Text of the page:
LOS ANGELES — A few years ago Comedy Central, best known for bro-centric series like “South Park” and “Tosh.0,” was enjoying the ratings, critical praise and cultural cachet that came from looking beyond its young white male template.
“Key and Peele” turned goofs on black American identity into highly clickable sketch comedy; “Inside Amy Schumer” did the same with critical assessments of gender norms; and “Broad City” reinvigorated the New-York-strivers genre with its offbeat, feminist millennial sensibility. All were among the buzziest shows on TV.
But that was then. “Key and Peele” ended in 2015; “Inside Amy Schumer” has been on hiatus since 2016; and “Broad City” is nearing the end of its five-season run. “South Park” and “Tosh.0,” meanwhile, are still going strong.
Which means it is again time for Comedy Central to more aggressively court its “growth audience” — anyone who is not a young, straight, white male — Kent Alterman, the network president, said during a recent interview at his office in Hollywood. Enter a new slate of shows, many of them created by emerging talent with a variety of points of view, that is part of a “conscious attempt to reflect the world we live in,” Alterman said.
The first up was “The Other Two,” which debuted in late January. Created by Chris Kelly and Sarah Schneider, former “Saturday Night Live” head writers, the show stars Drew Tarver and Heléne Yorke as the 20-something older siblings of a young YouTube star, whose sudden success coincides with their quarter-life crises.
It has a gay lead character (Tarver) and is staffed predominantly by female or gay writers, including Kelly, and early results have been encouraging. The premiere episode was watched by 2.25 million people, including streaming and DVR viewing, and Comedy Central has since seen its female audience climb significantly. Viewing among women ages 18-49 was up by 13 percent in February, according to Nielsen — the most growth of any audience single segment and the network’s biggest spike in that demo since 2014. (The January return of “Broad City,” the lead-in for “The Other Two,” was also a big factor.)
Other upcoming new series include “South Side,” set in the predominantly black Englewood neighborhood of Chicago, debuting this summer; and “Alternatino,” a sketch show from a Latino millennial perspective, coming in June; and “Awkwafina,” created by and starring the titular actress and comedian, that will be Comedy Central’s first show with an Asian-American lead.
Alterman is loathe to refer to these series as replacements for “Key and Peele” and the like. “It’s not like we have formulaic slots that we’re filling — ‘OK, we lost this kind of show, we have to replace it with this kind of show.’ But I would say that there’s always an ongoing evolution.”
That evolution has gained speed since Alterman — who first worked at Comedy Central from 1996 to 2000 before leaving for the movie industry — returned in 2010 as the head of original programming and production. Currently, there are nine women in senior leadership positions, five of which Alterman hired, as well as three people of color and at least two who identify as L.G.B.T. When he was promoted to president of original programming in 2013, he helped make the decision to hire Trevor Noah as Jon Stewart’s replacement on “The Daily Show” and helped to develop “Inside Amy Schumer” and “Broad City.”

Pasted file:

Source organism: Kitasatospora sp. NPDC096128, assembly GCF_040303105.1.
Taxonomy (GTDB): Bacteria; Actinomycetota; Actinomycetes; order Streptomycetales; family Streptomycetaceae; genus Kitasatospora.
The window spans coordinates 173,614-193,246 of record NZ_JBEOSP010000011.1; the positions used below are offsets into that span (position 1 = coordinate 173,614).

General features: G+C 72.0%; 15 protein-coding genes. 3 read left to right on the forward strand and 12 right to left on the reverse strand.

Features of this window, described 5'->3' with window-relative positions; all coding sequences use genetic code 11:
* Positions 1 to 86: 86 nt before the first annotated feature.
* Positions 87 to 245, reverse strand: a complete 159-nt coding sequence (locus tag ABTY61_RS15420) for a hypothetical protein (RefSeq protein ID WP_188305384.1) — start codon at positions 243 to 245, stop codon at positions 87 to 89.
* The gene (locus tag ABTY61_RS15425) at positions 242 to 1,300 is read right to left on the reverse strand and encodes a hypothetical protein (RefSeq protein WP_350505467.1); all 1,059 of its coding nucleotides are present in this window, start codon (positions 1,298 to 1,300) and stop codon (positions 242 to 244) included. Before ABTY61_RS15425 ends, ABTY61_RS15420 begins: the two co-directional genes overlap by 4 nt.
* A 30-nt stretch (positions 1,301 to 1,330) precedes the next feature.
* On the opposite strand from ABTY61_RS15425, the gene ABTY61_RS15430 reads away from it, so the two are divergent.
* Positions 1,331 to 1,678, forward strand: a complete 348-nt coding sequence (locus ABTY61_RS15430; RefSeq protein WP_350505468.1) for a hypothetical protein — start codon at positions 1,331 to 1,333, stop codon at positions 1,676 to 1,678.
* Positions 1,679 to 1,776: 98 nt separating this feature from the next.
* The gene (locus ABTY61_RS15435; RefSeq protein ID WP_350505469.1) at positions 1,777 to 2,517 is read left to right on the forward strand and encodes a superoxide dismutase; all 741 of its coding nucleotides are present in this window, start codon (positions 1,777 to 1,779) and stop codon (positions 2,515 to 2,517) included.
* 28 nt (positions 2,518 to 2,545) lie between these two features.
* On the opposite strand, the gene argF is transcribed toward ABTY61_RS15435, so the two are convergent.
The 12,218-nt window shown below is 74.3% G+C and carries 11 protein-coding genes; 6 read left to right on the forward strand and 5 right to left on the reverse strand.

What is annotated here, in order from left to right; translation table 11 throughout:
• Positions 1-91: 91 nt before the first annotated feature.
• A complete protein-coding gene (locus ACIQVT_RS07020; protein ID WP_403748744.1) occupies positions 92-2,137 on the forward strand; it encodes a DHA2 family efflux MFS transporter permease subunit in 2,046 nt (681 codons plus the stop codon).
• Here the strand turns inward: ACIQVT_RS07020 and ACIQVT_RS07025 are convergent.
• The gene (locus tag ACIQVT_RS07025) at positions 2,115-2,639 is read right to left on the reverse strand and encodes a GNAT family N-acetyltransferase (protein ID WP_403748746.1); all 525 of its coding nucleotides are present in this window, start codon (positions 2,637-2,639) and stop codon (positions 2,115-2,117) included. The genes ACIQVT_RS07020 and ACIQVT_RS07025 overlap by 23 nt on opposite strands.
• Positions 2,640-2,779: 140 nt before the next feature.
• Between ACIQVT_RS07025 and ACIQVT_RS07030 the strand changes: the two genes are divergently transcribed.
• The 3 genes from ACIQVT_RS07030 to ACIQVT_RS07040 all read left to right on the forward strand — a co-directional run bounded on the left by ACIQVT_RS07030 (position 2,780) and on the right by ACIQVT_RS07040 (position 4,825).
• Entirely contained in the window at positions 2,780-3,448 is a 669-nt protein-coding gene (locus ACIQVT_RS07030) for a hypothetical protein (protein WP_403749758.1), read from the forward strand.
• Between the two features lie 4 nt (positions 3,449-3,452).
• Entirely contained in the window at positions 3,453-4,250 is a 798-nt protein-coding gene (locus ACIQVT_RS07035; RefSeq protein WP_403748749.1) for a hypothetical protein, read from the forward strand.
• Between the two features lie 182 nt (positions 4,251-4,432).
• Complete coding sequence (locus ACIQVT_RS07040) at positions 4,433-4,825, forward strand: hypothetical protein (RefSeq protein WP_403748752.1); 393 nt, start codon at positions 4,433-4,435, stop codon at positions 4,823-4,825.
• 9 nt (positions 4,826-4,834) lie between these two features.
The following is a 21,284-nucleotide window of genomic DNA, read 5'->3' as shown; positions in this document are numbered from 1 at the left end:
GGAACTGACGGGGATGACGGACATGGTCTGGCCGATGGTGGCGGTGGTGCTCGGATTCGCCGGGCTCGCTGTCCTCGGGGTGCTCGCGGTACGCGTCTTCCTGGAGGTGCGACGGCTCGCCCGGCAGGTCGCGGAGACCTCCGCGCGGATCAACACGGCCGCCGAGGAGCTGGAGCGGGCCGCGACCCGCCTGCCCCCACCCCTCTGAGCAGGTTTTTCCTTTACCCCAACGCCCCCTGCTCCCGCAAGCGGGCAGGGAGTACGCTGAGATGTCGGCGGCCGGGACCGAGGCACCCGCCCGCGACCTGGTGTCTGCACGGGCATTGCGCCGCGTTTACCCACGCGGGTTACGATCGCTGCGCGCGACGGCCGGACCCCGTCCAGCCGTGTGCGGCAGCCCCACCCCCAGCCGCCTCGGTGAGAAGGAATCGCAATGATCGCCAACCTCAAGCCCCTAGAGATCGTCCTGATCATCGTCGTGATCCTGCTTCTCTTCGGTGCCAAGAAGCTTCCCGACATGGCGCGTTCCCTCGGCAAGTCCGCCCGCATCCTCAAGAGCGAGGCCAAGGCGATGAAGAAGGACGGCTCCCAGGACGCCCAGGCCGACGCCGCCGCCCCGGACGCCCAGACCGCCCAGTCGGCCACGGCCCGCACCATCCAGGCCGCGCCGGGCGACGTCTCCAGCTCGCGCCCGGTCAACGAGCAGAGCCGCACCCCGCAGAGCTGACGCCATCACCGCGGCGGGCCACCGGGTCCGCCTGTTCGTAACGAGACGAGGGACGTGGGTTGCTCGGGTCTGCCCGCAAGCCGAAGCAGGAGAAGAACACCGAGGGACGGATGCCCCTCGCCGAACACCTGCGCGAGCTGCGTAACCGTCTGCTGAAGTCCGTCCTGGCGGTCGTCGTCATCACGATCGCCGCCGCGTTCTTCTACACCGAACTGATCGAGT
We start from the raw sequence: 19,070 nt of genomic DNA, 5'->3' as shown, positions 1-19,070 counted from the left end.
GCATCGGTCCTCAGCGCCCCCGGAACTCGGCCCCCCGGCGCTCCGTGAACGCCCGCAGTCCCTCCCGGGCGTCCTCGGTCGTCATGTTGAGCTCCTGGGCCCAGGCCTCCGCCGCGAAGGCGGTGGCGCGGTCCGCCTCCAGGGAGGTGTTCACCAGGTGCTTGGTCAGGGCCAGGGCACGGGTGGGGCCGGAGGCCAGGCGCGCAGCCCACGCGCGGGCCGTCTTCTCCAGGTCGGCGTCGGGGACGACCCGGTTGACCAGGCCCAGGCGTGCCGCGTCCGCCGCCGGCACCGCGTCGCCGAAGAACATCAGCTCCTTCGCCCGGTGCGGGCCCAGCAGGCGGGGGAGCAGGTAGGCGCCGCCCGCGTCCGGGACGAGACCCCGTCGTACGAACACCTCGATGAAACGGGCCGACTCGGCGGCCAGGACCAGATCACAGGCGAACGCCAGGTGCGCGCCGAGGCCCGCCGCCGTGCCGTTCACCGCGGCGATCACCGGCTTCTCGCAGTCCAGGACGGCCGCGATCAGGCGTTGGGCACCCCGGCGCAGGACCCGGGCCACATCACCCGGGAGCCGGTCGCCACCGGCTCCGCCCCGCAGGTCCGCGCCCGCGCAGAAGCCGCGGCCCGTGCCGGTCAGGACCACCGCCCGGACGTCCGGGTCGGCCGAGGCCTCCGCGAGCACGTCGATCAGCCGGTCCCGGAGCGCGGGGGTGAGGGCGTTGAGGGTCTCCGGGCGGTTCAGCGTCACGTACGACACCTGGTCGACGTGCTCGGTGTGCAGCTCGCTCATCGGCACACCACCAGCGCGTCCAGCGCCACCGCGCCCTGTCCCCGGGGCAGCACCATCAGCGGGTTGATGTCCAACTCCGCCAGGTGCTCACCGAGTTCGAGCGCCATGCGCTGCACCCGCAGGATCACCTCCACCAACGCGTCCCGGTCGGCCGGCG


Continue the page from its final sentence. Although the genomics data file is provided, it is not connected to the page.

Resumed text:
“I like to think that Kent didn’t just put ‘Broad City’ on the air because we’re women and he needed to diversify the creators,” said Abbi Jacobson, who created and stars in the show with Ilana Glazer. “He has a really wonderful eye for comedy and I think that a lot of incredible comedians right now happen to be women, and he’s giving them a platform to do their thing without a ton of micromanaging.”
A similar hands-off approach has allowed the creators of “The Other Two” to give the show — and story lines involving Cary’s sexuality, in particular — a more “authentic” feel, Kelly said.
“Sexuality is a big part of our show and the stories we wanted to tell, so it was important that we had other gay writers to help draw from their real experiences,” he said.
Bashir Salahuddin and Diallo Riddle, the creators of “South Side,” say Comedy Central has given them the freedom to run their all-black writers’ room (save for the director Michael Blieden, who also wrote one episode) how they see fit.
“Even among the executives, there is some diversity in hiring, and that makes the process way less translation heavy,” Riddle said. “Changes in the boardroom have actually helped us get a little bit closer to what we actually want to do.”
The show, which Salahuddin describes as a “hard comedy with hard edges,” was shot on the actual South Side of Chicago, an area generally depicted on TV as violent and dangerous, with local nonactors in speaking roles and as extras.
“We really wanted something that was not only close to our hearts, but allowed us to let Chicago speak for itself and show people how funny it can be,” Salahuddin said.
“Alternatino” stars the “Broad City” alum Arturo Castro in a sketch show (based on his Comedy Central web series) that sends up American ideals about Latino culture in the same vein as Schumer did with modern American womanhood. In one sequence from the pilot, Castro’s onscreen persona is frustrated when a woman he’s dating finds him lacking of the machismo of the Colombian cartel character he plays on the Netflix series “Narcos.”
Aside from Arturo, who was born in Guatemala, the writers room has three women, one Mexican-American writer, and four white men.
“The packets submitted by young white dudes are incredibly funny — we try to focus on the funny first — but obviously there are things we can’t explain,” Castro said. “I have to check in with [other Latinos] like, ‘Am I being weird about not liking this?’ And they’re like ‘No, no, dude — my mom would kill me if you put that on!’ and I’m like ‘Thank you! I can’t write a stigmata sketch.’”